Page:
Welcome to Catlanta

As my brief hiatus from Eastern Europe draws to a close, I decided to make good on a long-time promise to pay a visit to my brother and friend in Atlanta.

I headed south thinking I knew two things about myself. One – I am not a cat person. Two – I was probably not going to love such a big, sprawling, southern city.  Atlanta proved me wrong on both counts.

Jon’s roommate’s spunky cat, Zenon, warmed me up to the idea of making feline friends with her spastic antics and cuddly disposition.  Then Piper, a cat who lives along Atlanta’s pedestrian path, the BeltLine, who has her own mailbox and more followers on twitter than I do, confirmed to me that cats are actually pretty cool.

As for the city itself, between tasting handmade truffles at a “Cacao Laboratoire” in Inman Park, belting out karaoke at a trucker bar outside the city limits, watching the sunset over the skyline and accidently seeing a dolphin musical at the aquarium, I would say I got a pretty well-rounded sampling of what Atlanta has to offer. And truthfully, I think it has a lot. I could ramble on and on about how enjoyable the experience was, and about how I started to picture myself going for morning jogs on the BeltLine and finding a refurbished cotton dock loft of my own, but I think these pictures are pretty neat, so I’ll let them do the talking.

Zenon: a lovable cat with an expressive face

Zenon: a lovable cat with an expressive face


Zenon peeks down from the beams of the old cotton dock turned into a loft


No loft is complete without sweet tunes and sweet moves


You don’t have to ask me twice


Truffle sampling session

Continue reading

Categories: art, food, tourism, travel | Tags: , , , , , | 1 Comment

Out From Behind the Lens in Vienna

Karlskirche – a.k.a. St. Charles’s Church

As a photographer (and by that I mean someone who always has her camera, not necessarily a great visual artist), I sometimes get caught up in how the world looks through a frame.  There’s a lot of self-imposed pressure when presented with the task of documenting new places.  I feel a need  to capture every single sight and moment in order to share it, and also to look back on it in the future.

The truth is, there is no pressure.  My friends and family probably will get the gist after five or six pictures from the same location, and I will need a despicable amount of time in my future to ever skim the surface of all of the shots I have taken for self-preservation.  But never-the-less, I continue to feel a sense of paranoia that the one shot I miss will be the one shot I wish I had.

Vienna is a city where anyone, paranoid paparazzi or not, could get caught up in snapping away until they develop carpal tunnel syndrome via the shutter release.  It’s not just that the architecture is breathtaking. There are so many cities that boast dramatic buildings and monuments. It is that there are literally stunning structures around every single corner.  Apartment buildings, schools, restaurants, anything.  Everywhere you look there are intricately decorated buildings that would demand a gate and entrance fee, or at least a really big plaque, if they were to exist in an American city. But in Vienna, it’s just part of your normal street scene.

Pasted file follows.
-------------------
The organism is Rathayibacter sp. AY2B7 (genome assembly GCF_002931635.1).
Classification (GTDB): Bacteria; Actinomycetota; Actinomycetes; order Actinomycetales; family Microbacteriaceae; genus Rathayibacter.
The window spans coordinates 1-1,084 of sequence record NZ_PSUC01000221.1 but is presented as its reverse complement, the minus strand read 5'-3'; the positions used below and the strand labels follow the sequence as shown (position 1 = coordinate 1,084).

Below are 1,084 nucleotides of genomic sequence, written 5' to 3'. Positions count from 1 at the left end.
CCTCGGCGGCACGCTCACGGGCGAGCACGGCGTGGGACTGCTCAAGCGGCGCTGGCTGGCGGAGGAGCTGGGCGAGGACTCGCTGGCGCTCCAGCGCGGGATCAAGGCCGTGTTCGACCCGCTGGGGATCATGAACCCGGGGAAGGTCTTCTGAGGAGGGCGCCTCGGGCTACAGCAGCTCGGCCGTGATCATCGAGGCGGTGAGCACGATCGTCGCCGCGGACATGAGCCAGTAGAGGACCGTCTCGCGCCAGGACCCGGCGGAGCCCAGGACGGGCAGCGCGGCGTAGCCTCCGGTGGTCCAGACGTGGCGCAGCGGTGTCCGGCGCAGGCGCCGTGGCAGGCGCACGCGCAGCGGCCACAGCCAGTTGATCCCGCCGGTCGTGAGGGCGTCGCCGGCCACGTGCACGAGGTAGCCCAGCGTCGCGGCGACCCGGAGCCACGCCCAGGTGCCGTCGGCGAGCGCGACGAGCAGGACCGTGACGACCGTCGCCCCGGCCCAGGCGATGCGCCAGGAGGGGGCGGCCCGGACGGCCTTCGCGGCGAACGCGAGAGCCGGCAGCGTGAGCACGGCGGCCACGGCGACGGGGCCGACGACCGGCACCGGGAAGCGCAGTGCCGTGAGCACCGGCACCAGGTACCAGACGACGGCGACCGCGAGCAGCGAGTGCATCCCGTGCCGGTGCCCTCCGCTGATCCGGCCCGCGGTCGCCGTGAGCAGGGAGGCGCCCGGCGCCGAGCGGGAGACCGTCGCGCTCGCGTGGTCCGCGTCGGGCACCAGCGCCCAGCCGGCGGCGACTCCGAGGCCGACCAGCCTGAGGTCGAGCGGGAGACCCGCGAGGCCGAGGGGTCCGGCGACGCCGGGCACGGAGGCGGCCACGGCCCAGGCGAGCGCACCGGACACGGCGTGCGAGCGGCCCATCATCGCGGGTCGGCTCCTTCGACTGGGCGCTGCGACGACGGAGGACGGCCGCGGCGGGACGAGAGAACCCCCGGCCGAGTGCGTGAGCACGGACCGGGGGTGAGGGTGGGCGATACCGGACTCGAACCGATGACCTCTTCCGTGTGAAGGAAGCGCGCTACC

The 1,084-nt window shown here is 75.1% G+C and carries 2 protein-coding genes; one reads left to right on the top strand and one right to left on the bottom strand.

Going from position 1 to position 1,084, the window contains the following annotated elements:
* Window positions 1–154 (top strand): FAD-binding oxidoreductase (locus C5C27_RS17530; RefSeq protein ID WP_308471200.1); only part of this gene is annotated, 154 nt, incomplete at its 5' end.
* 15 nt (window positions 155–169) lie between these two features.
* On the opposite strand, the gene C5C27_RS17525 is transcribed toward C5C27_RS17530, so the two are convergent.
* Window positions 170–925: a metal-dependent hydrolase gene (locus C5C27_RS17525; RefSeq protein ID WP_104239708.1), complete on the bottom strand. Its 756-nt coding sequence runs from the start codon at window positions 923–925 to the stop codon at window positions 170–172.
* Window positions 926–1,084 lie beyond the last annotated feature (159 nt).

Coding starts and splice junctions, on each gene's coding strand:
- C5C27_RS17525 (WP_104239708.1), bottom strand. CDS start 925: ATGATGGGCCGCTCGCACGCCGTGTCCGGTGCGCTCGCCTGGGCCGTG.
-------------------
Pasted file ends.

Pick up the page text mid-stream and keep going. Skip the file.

So anyways, long story short, when Chris offered to take the camera for our main day of sightseeing, I was excited, although a little skeptical, to get to see the city without worrying about what shutter speed would be best for a certain lighting.  To be honest, it was liberating walking around and just looking to appreciate, rather than to scope out the next shot. And if there’s any city  that deserves full appreciation, it’s Vienna.  An added bonus is, that now that Chris has taken on a role as part-time photographer, and done very well I might add, I will start to appear in some pictures.

So here they are: Chris’ ingenious photographic interpretations of Vienna, while I just watched, enjoyed and took it all in. Except of course, when everything was just perfect and I just couldn’t help myself 🙂

Dramatic sculptures in the Belvedere Palace gardens

Dramatic interpretations of statues in the Belvedere Palace Gardens

Cheesy couple picture in front of tourist attractions. Sometimes you just have to.

The cameraman gets artsy.

Continue reading

Categories: art, tourism, travel | Tags: , , , , , | Leave a comment

Snippets of Griffis Sculpture Park

I’ve driven past the sign for Griffis Sculpture Park hundreds of time on my way to Buffalo. The aging wooden advertisement accompanied by a primary colored structure along US Route 219 in Ashford, NY always mildly interested me.  However time never allowed me to actually venture off-course and view these alleged sculptures.  But this week, when I finally made the turn off the main route, I found the sculpture park, which holds the distinction of being one of the largest and oldest in the country, to be an otherworldly experience.

The two park locations act as an outdoor art museum.  Larger-than-life sculptures loom in open fields and others peek from between the trees besides paths in the woods.  Such unique structures in such an unsuspected location can leave visitors feeling as though they stumbled upon something almost extraterrestrial. Art set against the backdrop of the natural environment is rarely seen at such a large scale and is most definitely worth the detour to Griffis Sculpture Park.

Continue reading

Categories: art, tourism, travel, Uncategorized | Tags: , , , , , | 2 Comments

Blog at